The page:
NASA has identified a near-Earth object (NEO), an asteroid 460 feet (140 meter) wide, that may hit the Earth in 2040. Asteroid 2011 AG5, discovered in January 2011, is now considered "high risk" and could be in a catastrophic collision course with Earth.
JPL NASA reports astronomers are saying that more observations of the trajectory of the space rock are needed to confirm that it is on a direct collision course with the Earth; but they succeeded in placing the asteroid on the agenda of the 49th session of the Scientific and Technical Subcommittee of the United Nations Committee on the Peaceful Uses of Outer Space (COPUOS) held this month in Vienna.
Discovery News reports a UN Action Team on near-Earth objects noted the asteroid's close approach to the Earth and the possibility that it may impact directly on our planet in 2040.
Astronomers at the Mount Lemmon Surveys in Tucson, Arizona, discovered the asteroid in January 2011. Space.com reports that astronomers have a good idea of the size of the asteroid, but are uncertain of its mass and composition.
According to Detlef Koschny of the European Space Agency's Solar System Missions Divisions in Noordwijk, The Netherlands: "2011 AG5 is the object which currently has the highest chance of impacting the Earth...in 2040. However, we have only observed it for about half an orbit, thus the confidence in these calculations is still not very high."
Koschny, according to Space.com, said: "In our Action Team 14 discussions, we thus concluded that it not necessarily can be called a 'real' threat. To do that, ideally, we should have at least one, if not two, full orbits observed."
Koschny said the Action Team recommended that the NEO Working Group of COPUOS use 2011 AG5 as a "desktop exercise" in preparation for future asteroid collisions with the Earth. "We are currently also in the process of making institutions like the European Southern Observatory aware of this object," Koschny said. "We hope to make the point that this object deserves the allocation of some special telescope time."
JPL NASA reports that Donald Yeomans, manager of NASA's Near-Earth Object Program Office at the Jet Propulsion Laboratory in Pasadena, Calif., says asteroid 2011 AG5 has been assigned an impact probability of 1 in 625 for February 5, 2040. He said: "Fortunately, this object will be observable from the ground in the 2013-2016 interval."
Yeomans said that if the assessment of impact probability of the asteroid remains high after repeated observations of its trajectory in space, there would be time to mount a deflection mission to alter its course before the 2023 keyhole.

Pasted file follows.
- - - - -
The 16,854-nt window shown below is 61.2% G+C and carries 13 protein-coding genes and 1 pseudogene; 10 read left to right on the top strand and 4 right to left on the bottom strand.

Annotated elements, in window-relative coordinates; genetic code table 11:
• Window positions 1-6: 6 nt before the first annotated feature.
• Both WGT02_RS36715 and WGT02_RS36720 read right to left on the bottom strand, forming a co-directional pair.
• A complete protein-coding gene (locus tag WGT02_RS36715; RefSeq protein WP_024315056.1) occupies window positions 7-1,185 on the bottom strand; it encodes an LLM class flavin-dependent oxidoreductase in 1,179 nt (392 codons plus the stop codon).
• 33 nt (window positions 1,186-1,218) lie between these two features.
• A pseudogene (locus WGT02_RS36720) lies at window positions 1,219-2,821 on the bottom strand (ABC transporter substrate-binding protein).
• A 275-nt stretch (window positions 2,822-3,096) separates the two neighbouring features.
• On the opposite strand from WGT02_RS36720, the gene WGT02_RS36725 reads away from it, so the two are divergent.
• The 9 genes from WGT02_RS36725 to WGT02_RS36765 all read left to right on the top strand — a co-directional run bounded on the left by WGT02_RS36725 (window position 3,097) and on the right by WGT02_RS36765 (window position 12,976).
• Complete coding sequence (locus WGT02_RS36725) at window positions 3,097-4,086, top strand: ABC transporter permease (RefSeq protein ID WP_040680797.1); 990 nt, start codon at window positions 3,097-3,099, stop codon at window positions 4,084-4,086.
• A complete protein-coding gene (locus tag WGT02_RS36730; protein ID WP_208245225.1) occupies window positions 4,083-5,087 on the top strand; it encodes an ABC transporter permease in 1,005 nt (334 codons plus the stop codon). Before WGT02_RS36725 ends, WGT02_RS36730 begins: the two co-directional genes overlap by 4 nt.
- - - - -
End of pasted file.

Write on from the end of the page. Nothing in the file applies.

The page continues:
According to Space.com, a "keyhole" is a small region "in space near Earth through which a passing NEO's orbit may be perturbed due to gravitational effects, possibly placing it onto a path that would impact Earth."
The asteroid is expected to pass a keyhole on a close approach to Earth on February 2023. At this approach, the asteroid will come within 0.02 astronomical units (1.86 million miles or 2.99 million kilometers) of the Earth (1 astronomical unit is 93 million miles or 150 million km, the distance between Earth and the Sun).
Astronomers say the asteroid must pass this keyhole (62 miles or 100 km wide) and have its course deflected by gravitional pertubation to have a chance of hitting the Earth in 2040. Yeomans says what happens in 2023 (that is, whether or not 2011 AG5 passes the keyhole) will determine the impact threat in 2040.
ABC News reports scientists are already speculating on how a collision could be averted. According to ABC News, scientists may have to send a probe with thruster rockets or explosives to nudge the asteroid into a slightly different path.
Researchers are meanwhile calling for closer study of the asteroid's trajectory. Yeomans, according to JPL NASA, said: "In September 2013, we have the opportunity to make additional observations of 2011 AG5 when it comes within 91 million miles (147 million kilometers) of Earth. It will be an opportunity to observe this space rock and further refine its orbit. Because of the extreme rarity of an impact by a near-Earth asteroid of this size, I fully expect we will be able to significantly reduce or rule out entirely any impact probability for the foreseeable future."
JPL NASA reports even better observation will be possible in late 2015.